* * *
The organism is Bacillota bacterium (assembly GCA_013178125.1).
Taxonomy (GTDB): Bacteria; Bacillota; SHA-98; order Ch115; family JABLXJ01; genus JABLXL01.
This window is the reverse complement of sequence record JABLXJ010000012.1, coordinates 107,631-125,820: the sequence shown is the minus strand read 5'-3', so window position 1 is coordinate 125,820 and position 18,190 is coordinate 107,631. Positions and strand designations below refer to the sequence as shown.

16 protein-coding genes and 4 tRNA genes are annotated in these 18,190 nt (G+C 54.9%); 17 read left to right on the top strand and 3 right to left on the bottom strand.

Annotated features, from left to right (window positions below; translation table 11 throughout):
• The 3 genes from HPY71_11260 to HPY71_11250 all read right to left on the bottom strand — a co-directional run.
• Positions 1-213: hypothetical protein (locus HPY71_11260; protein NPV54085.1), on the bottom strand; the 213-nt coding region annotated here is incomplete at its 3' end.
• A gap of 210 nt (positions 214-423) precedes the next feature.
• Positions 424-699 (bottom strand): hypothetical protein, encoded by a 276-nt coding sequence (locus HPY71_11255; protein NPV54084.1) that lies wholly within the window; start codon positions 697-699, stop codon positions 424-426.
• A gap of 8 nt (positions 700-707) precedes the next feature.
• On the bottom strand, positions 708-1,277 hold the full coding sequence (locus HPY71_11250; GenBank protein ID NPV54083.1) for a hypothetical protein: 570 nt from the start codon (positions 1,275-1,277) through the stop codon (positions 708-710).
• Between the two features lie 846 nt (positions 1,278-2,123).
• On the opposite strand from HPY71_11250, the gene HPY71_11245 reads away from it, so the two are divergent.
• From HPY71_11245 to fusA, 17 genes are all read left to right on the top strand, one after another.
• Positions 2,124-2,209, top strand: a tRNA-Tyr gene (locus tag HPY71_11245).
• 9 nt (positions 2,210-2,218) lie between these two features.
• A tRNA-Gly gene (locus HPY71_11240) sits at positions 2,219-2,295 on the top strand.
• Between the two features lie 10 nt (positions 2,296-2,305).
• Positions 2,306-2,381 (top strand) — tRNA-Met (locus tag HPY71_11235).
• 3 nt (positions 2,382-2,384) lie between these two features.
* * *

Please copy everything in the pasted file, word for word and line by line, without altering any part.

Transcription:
The organism is Bacillota bacterium (assembly GCA_013178125.1).
Taxonomy (GTDB): Bacteria; Bacillota; SHA-98; order Ch115; family JABLXJ01; genus JABLXL01.
This window is the reverse complement of sequence record JABLXJ010000012.1, coordinates 107,631-125,820: the sequence shown is the minus strand read 5'-3', so window position 1 is coordinate 125,820 and position 18,190 is coordinate 107,631. Positions and strand designations below refer to the sequence as shown.

16 protein-coding genes and 4 tRNA genes are annotated in these 18,190 nt (G+C 54.9%); 17 read left to right on the top strand and 3 right to left on the bottom strand.

Annotated features, from left to right (window positions below; translation table 11 throughout):
• The 3 genes from HPY71_11260 to HPY71_11250 all read right to left on the bottom strand — a co-directional run.
• Positions 1-213: hypothetical protein (locus HPY71_11260; protein NPV54085.1), on the bottom strand; the 213-nt coding region annotated here is incomplete at its 3' end.
• A gap of 210 nt (positions 214-423) precedes the next feature.
• Positions 424-699 (bottom strand): hypothetical protein, encoded by a 276-nt coding sequence (locus HPY71_11255; protein NPV54084.1) that lies wholly within the window; start codon positions 697-699, stop codon positions 424-426.
• A gap of 8 nt (positions 700-707) precedes the next feature.
• On the bottom strand, positions 708-1,277 hold the full coding sequence (locus HPY71_11250; GenBank protein ID NPV54083.1) for a hypothetical protein: 570 nt from the start codon (positions 1,275-1,277) through the stop codon (positions 708-710).
• Between the two features lie 846 nt (positions 1,278-2,123).
• On the opposite strand from HPY71_11250, the gene HPY71_11245 reads away from it, so the two are divergent.
• From HPY71_11245 to fusA, 17 genes are all read left to right on the top strand, one after another.
• Positions 2,124-2,209, top strand: a tRNA-Tyr gene (locus tag HPY71_11245).
• 9 nt (positions 2,210-2,218) lie between these two features.
• A tRNA-Gly gene (locus HPY71_11240) sits at positions 2,219-2,295 on the top strand.
• Between the two features lie 10 nt (positions 2,296-2,305).
• Positions 2,306-2,381 (top strand) — tRNA-Met (locus tag HPY71_11235).
• 3 nt (positions 2,382-2,384) lie between these two features.